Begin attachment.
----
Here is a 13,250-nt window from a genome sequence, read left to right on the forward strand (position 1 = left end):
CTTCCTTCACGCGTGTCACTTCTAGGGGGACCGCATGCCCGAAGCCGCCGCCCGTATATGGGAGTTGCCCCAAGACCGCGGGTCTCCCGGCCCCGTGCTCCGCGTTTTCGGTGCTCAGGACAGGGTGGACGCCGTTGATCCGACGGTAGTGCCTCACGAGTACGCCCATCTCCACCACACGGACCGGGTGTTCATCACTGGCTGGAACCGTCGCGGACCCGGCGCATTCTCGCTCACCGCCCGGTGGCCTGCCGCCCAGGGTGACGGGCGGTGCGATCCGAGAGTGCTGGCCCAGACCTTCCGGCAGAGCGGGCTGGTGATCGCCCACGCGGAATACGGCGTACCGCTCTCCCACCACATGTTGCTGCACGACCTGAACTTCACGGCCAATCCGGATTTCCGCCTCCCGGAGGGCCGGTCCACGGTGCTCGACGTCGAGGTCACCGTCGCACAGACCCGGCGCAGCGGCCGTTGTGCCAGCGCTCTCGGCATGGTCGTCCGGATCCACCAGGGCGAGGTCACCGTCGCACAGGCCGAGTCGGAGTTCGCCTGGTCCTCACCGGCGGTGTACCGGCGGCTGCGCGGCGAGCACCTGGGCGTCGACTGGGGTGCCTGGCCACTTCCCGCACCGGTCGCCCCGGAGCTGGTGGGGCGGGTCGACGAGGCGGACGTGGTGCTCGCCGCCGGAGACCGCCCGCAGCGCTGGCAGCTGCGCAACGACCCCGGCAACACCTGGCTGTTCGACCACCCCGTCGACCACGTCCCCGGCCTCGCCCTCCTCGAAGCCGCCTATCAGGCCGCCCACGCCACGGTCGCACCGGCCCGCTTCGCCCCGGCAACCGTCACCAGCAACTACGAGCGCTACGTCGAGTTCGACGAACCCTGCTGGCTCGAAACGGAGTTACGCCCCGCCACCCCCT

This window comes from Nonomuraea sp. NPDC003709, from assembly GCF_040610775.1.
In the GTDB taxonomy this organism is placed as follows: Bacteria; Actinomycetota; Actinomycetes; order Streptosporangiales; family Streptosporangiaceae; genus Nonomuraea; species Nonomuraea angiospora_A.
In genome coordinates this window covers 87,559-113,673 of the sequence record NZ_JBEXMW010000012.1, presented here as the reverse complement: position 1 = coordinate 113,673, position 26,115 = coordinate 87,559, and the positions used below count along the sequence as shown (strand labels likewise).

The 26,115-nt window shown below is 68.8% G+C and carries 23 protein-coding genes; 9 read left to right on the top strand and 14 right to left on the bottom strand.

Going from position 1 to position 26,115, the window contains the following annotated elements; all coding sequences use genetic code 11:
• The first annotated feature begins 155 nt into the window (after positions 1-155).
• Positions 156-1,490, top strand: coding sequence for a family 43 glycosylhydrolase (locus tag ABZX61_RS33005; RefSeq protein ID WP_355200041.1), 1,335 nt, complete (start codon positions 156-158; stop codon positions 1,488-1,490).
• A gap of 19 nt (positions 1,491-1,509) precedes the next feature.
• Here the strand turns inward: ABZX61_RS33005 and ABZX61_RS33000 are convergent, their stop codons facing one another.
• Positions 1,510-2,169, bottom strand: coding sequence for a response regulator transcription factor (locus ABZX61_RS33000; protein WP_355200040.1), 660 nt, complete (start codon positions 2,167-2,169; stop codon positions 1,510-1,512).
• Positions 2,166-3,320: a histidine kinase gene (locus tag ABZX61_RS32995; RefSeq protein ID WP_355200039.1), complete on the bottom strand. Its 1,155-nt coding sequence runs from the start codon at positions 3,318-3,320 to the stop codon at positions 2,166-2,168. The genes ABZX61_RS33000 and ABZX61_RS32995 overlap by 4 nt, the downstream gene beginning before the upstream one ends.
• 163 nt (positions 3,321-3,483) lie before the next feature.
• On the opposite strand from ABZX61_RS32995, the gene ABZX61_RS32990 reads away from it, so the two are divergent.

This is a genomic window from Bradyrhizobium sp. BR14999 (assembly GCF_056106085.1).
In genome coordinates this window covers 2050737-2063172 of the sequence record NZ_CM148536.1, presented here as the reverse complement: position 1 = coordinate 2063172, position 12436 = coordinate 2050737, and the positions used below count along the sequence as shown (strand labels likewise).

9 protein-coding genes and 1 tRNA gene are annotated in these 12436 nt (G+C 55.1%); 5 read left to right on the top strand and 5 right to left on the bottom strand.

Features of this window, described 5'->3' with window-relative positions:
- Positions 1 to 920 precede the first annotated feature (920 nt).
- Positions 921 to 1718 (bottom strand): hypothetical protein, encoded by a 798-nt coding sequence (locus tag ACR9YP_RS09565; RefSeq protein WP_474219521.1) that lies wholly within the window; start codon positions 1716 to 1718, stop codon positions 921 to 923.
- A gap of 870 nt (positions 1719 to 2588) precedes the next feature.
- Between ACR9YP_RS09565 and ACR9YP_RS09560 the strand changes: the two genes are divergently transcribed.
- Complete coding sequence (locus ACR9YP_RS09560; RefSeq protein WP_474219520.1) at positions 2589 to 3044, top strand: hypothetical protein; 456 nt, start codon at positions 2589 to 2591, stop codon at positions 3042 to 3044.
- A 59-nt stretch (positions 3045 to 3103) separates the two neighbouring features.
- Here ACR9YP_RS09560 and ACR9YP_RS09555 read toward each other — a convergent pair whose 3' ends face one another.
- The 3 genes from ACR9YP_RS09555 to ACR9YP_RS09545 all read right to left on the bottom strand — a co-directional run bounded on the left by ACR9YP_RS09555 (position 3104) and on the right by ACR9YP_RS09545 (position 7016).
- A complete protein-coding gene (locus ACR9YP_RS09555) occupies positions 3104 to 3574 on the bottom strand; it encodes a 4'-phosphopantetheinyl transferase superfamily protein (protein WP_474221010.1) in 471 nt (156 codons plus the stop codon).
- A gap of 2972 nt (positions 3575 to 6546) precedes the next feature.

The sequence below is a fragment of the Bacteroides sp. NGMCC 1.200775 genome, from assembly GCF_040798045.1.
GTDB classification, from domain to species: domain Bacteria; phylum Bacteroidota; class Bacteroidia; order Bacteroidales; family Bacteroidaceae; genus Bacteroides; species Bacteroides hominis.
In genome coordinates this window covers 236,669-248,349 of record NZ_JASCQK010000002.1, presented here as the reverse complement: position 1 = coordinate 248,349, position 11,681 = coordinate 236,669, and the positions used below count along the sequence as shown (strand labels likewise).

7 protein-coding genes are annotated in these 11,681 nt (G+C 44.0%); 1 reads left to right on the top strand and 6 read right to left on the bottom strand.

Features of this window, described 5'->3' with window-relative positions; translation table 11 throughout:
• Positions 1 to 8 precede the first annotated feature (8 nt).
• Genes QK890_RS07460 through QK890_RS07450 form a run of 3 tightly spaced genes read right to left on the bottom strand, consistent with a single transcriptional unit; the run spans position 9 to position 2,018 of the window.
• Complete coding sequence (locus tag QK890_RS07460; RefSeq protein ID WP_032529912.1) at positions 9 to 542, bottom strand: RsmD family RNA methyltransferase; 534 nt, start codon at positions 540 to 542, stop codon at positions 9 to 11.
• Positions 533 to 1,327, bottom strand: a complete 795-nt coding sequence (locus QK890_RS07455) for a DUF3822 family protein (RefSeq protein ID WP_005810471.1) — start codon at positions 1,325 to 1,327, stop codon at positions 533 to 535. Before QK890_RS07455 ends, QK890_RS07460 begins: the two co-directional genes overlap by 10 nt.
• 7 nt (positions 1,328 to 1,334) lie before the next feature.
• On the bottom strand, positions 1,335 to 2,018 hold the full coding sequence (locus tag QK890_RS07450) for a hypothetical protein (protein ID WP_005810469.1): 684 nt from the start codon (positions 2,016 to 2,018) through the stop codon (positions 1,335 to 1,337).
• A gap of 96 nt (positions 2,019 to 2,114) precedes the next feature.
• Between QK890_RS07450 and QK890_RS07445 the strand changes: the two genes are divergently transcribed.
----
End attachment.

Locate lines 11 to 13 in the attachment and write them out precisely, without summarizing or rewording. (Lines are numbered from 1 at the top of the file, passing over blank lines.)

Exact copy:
• Here the strand turns inward: ABZX61_RS33005 and ABZX61_RS33000 are convergent, their stop codons facing one another.
• Positions 1,510-2,169, bottom strand: coding sequence for a response regulator transcription factor (locus ABZX61_RS33000; protein WP_355200040.1), 660 nt, complete (start codon positions 2,167-2,169; stop codon positions 1,510-1,512).
• Positions 2,166-3,320: a histidine kinase gene (locus tag ABZX61_RS32995; RefSeq protein ID WP_355200039.1), complete on the bottom strand. Its 1,155-nt coding sequence runs from the start codon at positions 3,318-3,320 to the stop codon at positions 2,166-2,168. The genes ABZX61_RS33000 and ABZX61_RS32995 overlap by 4 nt, the downstream gene beginning before the upstream one ends.